Decision-making is an integral part of human life in both the personal and professional world. It is the process of making choices by identifying a decision, gathering information, and assessing alternative resolutions. This is not an inherent but an acquired skill that is in high demand in the professional world because it enhances your leadership qualities and makes you eligible for such a role.
What are decision-making skills?
The DECIDE model is the acronym of 6 particular activities needed in the decision-making process:
(1) D = define the problem,
(2) E = establish the criteria
(3) C = consider all the alternatives
(4) I = identify the best alternative
(5) D = develop and implement a plan of action
(6) E = evaluate and monitor the solution and feedback when necessary
The DECIDE model is intended as a resource for health care managers when applying the crucial components of decision making, and it enables managers to improve their decision-making skills, which leads to more effective decisions.
Why is Decision-making an important leadership skill?
Improve workplace productivity
Effective decisions can save time and propel work projects forward, increasing employee productivity. For example, employees at a small furniture store disagree about when to host the annual spring sale, which prevents them from promoting the sale and preparing the store for an influx of customers. The manager of the store announces the sale date in April. This decision starts the planning process and motivates employees to complete their associated occupational tasks.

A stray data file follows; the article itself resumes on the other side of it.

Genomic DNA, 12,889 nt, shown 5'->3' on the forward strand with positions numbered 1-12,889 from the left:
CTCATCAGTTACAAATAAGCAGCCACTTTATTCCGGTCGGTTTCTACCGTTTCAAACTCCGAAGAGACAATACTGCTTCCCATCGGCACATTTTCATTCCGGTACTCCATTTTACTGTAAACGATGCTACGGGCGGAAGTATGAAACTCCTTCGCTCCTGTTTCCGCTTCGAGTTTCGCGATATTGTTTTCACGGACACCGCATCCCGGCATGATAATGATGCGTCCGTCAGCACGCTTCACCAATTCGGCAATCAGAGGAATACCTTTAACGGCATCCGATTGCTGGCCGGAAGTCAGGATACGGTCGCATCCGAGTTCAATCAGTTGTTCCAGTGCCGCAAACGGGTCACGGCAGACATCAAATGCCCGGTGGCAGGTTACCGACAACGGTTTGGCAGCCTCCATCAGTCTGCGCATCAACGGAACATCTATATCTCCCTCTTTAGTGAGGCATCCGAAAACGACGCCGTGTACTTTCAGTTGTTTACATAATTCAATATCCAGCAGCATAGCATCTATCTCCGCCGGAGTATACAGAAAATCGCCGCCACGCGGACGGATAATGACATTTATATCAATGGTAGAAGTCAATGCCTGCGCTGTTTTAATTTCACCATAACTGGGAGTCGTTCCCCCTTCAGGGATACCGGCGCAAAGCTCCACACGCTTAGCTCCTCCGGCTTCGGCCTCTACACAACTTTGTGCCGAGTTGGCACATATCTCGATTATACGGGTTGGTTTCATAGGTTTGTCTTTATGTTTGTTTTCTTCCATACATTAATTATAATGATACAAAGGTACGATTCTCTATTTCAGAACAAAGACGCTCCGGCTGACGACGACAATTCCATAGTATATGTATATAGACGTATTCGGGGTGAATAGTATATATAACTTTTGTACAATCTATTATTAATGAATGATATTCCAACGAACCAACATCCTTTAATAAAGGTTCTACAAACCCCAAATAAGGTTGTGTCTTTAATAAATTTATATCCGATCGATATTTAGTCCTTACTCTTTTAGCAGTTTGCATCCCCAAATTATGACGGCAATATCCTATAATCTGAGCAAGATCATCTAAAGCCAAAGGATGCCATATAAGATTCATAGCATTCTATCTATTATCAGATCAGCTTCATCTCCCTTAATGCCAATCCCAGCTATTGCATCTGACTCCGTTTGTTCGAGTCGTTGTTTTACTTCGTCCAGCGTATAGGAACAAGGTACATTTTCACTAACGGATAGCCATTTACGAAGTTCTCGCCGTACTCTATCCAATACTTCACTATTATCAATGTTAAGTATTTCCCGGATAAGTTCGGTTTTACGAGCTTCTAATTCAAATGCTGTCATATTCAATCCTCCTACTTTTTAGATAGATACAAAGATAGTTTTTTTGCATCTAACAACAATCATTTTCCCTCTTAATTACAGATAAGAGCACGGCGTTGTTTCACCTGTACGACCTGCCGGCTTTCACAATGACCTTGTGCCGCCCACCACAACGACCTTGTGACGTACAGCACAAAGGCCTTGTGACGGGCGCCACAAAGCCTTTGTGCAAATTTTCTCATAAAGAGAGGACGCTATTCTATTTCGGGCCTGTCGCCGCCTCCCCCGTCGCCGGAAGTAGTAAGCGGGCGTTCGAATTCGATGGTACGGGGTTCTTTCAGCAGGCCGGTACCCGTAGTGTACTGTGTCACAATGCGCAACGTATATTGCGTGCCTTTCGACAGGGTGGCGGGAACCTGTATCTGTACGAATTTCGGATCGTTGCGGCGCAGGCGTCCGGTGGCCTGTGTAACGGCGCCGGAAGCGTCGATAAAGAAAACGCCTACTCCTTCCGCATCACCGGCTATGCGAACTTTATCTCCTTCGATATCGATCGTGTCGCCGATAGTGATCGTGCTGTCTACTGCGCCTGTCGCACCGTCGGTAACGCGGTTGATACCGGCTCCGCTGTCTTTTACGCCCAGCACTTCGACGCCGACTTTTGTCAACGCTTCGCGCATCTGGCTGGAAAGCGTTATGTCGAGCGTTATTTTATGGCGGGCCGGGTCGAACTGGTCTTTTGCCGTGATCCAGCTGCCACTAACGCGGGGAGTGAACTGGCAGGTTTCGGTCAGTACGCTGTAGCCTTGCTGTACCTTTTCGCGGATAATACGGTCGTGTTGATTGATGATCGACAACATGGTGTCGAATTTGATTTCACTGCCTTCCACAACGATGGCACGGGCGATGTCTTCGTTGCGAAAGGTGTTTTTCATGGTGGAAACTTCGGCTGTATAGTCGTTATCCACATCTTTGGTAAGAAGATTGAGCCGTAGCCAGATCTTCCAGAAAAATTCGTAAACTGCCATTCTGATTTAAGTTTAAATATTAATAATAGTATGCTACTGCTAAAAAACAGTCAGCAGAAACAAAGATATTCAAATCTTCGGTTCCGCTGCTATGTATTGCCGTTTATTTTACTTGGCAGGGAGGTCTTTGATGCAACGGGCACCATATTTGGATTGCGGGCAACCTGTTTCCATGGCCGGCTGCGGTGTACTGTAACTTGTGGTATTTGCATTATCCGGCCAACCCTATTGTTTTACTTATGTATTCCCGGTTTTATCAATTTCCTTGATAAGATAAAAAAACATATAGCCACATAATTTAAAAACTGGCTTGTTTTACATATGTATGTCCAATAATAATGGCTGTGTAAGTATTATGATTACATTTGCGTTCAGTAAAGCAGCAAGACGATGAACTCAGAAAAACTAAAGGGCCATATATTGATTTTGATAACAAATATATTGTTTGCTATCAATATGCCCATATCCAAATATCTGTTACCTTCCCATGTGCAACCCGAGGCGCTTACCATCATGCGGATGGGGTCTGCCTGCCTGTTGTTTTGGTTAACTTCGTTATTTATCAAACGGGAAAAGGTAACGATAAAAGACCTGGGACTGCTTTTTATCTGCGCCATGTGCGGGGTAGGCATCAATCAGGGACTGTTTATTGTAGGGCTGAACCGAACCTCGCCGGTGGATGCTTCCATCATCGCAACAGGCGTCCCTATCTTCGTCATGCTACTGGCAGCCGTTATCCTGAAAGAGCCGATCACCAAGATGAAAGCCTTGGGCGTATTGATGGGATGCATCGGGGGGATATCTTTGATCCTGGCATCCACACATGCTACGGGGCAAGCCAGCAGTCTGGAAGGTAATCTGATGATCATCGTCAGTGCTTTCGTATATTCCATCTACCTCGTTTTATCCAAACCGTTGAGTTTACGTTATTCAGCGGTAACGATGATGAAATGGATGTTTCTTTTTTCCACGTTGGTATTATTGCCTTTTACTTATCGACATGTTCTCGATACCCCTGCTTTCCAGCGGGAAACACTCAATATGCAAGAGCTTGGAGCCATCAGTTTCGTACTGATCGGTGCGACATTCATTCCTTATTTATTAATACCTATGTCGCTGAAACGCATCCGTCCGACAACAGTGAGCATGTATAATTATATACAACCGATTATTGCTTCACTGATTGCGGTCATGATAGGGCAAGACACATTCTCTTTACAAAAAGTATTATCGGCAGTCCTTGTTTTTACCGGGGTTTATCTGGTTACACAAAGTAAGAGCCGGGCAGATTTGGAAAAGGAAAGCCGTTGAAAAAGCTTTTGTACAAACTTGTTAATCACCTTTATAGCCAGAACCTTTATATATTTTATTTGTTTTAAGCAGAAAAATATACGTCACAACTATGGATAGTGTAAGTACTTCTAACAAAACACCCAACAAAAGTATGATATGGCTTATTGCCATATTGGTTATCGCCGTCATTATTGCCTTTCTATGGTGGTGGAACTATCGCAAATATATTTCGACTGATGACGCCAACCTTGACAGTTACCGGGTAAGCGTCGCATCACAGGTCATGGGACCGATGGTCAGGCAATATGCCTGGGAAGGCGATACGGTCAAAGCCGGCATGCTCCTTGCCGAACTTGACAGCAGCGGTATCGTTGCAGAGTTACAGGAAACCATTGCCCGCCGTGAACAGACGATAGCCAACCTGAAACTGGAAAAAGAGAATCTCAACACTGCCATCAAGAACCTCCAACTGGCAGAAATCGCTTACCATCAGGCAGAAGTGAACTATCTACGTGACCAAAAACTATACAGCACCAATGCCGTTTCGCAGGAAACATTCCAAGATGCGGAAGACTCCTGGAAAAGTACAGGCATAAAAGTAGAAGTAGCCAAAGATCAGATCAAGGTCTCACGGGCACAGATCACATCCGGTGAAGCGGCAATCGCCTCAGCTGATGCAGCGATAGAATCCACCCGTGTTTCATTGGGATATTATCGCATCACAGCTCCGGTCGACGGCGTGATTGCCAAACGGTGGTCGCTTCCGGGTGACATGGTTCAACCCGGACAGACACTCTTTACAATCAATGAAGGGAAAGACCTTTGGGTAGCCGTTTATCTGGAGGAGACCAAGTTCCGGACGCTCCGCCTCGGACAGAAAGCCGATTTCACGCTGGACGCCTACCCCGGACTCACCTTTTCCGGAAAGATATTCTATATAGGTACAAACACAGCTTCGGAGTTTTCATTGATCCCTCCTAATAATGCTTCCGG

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Create action plans in emergency situations
Emergency situations may require managers to make quick, impactful decisions to minimize damage and optimize benefits. For example, a small town experiences a power outage, and employees at a local grocery store become concerned with how this may affect their work hours.
The store manager decides to open the store operating on a generator and provide work hours for employees who can safely travel to the store. This ensures employees can work to earn income and the store receives business. When unexpected situations occur, it’s important for managers to assess organizational needs and decide how best to proceed.
Establish trust with the employees
Good decision-making can help managers show their employees that they value their work and have their best interests in mind. When a manager takes the time to evaluate, analyze and explain decisions, they also display thoughtfulness and trustworthiness. Employees may feel they can confide in their managers about their interests and concerns.